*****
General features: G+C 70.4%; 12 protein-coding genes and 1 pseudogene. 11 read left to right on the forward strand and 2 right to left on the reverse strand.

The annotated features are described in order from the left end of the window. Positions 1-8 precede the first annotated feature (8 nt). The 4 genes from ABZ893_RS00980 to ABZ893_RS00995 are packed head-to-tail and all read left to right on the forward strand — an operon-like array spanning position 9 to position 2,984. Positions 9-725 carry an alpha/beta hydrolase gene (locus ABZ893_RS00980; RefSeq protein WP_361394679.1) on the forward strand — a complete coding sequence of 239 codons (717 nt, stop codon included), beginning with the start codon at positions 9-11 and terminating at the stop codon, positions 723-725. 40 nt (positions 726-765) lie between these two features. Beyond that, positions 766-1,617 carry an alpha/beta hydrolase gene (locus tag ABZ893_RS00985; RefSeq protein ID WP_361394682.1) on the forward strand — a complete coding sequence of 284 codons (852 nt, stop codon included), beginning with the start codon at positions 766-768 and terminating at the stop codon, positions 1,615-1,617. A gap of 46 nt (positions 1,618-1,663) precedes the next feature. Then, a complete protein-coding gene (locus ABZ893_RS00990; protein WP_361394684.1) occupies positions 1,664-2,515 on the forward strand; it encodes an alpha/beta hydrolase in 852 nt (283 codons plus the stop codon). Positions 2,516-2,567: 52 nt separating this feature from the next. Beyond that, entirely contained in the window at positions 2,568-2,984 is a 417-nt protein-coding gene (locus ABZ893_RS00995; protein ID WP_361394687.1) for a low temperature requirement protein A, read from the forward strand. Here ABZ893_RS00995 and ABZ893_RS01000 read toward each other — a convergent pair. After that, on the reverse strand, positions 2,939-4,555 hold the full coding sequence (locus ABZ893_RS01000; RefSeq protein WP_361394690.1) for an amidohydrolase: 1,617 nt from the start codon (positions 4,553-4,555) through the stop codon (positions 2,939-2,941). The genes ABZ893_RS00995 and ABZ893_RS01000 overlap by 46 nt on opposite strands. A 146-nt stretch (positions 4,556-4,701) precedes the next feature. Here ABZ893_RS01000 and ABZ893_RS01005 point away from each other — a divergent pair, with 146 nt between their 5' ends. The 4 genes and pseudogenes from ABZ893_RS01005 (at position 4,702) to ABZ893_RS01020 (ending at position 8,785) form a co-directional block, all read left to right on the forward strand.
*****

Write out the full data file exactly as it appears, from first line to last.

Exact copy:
General features: G+C 70.4%; 12 protein-coding genes and 1 pseudogene. 11 read left to right on the forward strand and 2 right to left on the reverse strand.

The annotated features are described in order from the left end of the window. Positions 1-8 precede the first annotated feature (8 nt). The 4 genes from ABZ893_RS00980 to ABZ893_RS00995 are packed head-to-tail and all read left to right on the forward strand — an operon-like array spanning position 9 to position 2,984. Positions 9-725 carry an alpha/beta hydrolase gene (locus ABZ893_RS00980; RefSeq protein WP_361394679.1) on the forward strand — a complete coding sequence of 239 codons (717 nt, stop codon included), beginning with the start codon at positions 9-11 and terminating at the stop codon, positions 723-725. 40 nt (positions 726-765) lie between these two features. Beyond that, positions 766-1,617 carry an alpha/beta hydrolase gene (locus tag ABZ893_RS00985; RefSeq protein ID WP_361394682.1) on the forward strand — a complete coding sequence of 284 codons (852 nt, stop codon included), beginning with the start codon at positions 766-768 and terminating at the stop codon, positions 1,615-1,617. A gap of 46 nt (positions 1,618-1,663) precedes the next feature. Then, a complete protein-coding gene (locus ABZ893_RS00990; protein WP_361394684.1) occupies positions 1,664-2,515 on the forward strand; it encodes an alpha/beta hydrolase in 852 nt (283 codons plus the stop codon). Positions 2,516-2,567: 52 nt separating this feature from the next. Beyond that, entirely contained in the window at positions 2,568-2,984 is a 417-nt protein-coding gene (locus ABZ893_RS00995; protein ID WP_361394687.1) for a low temperature requirement protein A, read from the forward strand. Here ABZ893_RS00995 and ABZ893_RS01000 read toward each other — a convergent pair. After that, on the reverse strand, positions 2,939-4,555 hold the full coding sequence (locus ABZ893_RS01000; RefSeq protein WP_361394690.1) for an amidohydrolase: 1,617 nt from the start codon (positions 4,553-4,555) through the stop codon (positions 2,939-2,941). The genes ABZ893_RS00995 and ABZ893_RS01000 overlap by 46 nt on opposite strands. A 146-nt stretch (positions 4,556-4,701) precedes the next feature. Here ABZ893_RS01000 and ABZ893_RS01005 point away from each other — a divergent pair, with 146 nt between their 5' ends. The 4 genes and pseudogenes from ABZ893_RS01005 (at position 4,702) to ABZ893_RS01020 (ending at position 8,785) form a co-directional block, all read left to right on the forward strand.